If Stephen King had only ever written one book, and if that book were The Stand, he’d still be one of the premier writers of our time. He’s written other books, some of them amazing, some merely good, others not as much so. To be fair, though, considering his output, the ratio is still stacked heavily in favor of good to excellent.

The Stand, though, that’s a story with some staying power. King has said he was inspired to write it in part by both George R. Stewart’s Earth Abides and the 1974 SLA kidnapping of Patty Hearst. On the surface, the first connection is easy to see, the second one not so much. It all begins with the release of a superflu virus, Captain Trips, but being King’s work, of course there’s a supernatural element, and it comes down to nothing less than the ultimate fight between good and evil in the ashes of civilization, in Las Vegas.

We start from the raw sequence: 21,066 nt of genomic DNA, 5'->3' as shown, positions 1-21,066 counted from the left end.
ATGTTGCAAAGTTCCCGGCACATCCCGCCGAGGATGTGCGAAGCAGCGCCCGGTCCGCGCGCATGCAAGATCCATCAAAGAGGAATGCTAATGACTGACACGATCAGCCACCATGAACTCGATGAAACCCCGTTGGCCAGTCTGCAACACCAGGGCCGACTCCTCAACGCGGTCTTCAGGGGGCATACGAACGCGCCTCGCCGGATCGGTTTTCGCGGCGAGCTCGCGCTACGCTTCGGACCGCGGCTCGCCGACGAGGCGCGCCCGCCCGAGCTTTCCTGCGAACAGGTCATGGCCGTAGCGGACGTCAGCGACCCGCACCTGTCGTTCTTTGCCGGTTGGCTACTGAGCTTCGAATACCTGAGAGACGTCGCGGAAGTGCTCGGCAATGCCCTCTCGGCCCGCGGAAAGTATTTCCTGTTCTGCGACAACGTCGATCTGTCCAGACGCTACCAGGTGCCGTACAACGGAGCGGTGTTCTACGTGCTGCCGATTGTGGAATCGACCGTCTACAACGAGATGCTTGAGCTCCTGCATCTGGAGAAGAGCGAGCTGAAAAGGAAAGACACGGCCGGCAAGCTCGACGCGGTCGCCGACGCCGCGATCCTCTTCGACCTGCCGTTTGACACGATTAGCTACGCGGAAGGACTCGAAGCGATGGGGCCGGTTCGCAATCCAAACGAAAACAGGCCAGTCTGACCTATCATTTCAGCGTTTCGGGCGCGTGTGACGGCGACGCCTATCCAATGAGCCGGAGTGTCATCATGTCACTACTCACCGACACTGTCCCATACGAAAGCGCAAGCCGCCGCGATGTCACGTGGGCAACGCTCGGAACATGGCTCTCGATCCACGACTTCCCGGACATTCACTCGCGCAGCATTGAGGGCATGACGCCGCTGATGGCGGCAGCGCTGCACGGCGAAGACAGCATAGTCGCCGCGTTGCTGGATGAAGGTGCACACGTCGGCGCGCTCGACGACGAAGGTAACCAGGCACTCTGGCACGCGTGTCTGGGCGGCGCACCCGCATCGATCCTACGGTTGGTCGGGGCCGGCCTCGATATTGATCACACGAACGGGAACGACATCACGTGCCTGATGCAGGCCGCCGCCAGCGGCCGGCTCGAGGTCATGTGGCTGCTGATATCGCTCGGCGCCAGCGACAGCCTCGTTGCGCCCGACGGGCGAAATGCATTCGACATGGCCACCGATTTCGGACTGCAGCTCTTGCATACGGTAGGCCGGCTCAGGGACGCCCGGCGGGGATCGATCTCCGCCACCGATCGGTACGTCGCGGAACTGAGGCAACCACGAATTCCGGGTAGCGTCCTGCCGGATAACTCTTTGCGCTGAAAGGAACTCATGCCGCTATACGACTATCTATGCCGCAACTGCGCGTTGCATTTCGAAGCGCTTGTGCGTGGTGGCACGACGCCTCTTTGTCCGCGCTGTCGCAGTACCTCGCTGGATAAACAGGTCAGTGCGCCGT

On top of its jaw-dropping premise, The Stand is also an epic story, in every sense of the word. It covers lots of geography, lots of time, and the cast of characters is one of the largest and best managed of any novel this side of Leo Tolstoy.  In turn, The Stand has inspired other excellent apocalyptic novels like Robert McCammon’s Swan Song and Justin Cronin’s The Passage.

 

Come back next week for the next six books in my list of The Princess Bride novels.